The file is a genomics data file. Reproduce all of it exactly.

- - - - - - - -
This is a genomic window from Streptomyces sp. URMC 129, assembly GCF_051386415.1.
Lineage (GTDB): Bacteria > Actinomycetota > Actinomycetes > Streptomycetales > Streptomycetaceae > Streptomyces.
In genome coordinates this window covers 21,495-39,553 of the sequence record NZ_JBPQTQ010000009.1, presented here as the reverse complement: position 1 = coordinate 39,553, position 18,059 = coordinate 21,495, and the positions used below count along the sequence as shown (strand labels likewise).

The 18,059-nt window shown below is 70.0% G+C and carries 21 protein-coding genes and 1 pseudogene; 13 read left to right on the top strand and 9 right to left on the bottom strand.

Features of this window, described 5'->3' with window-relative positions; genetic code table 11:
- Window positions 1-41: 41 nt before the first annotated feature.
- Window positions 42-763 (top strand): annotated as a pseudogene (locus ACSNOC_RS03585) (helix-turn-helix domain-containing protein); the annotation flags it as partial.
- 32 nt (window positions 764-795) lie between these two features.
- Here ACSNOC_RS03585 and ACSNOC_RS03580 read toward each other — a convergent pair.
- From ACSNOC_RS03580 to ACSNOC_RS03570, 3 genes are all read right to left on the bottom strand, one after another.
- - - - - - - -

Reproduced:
This is a genomic window from Streptomyces sp. URMC 129, assembly GCF_051386415.1.
Lineage (GTDB): Bacteria > Actinomycetota > Actinomycetes > Streptomycetales > Streptomycetaceae > Streptomyces.
In genome coordinates this window covers 21,495-39,553 of the sequence record NZ_JBPQTQ010000009.1, presented here as the reverse complement: position 1 = coordinate 39,553, position 18,059 = coordinate 21,495, and the positions used below count along the sequence as shown (strand labels likewise).

The 18,059-nt window shown below is 70.0% G+C and carries 21 protein-coding genes and 1 pseudogene; 13 read left to right on the top strand and 9 right to left on the bottom strand.

Features of this window, described 5'->3' with window-relative positions; genetic code table 11:
- Window positions 1-41: 41 nt before the first annotated feature.
- Window positions 42-763 (top strand): annotated as a pseudogene (locus ACSNOC_RS03585) (helix-turn-helix domain-containing protein); the annotation flags it as partial.
- 32 nt (window positions 764-795) lie between these two features.
- Here ACSNOC_RS03585 and ACSNOC_RS03580 read toward each other — a convergent pair.
- From ACSNOC_RS03580 to ACSNOC_RS03570, 3 genes are all read right to left on the bottom strand, one after another.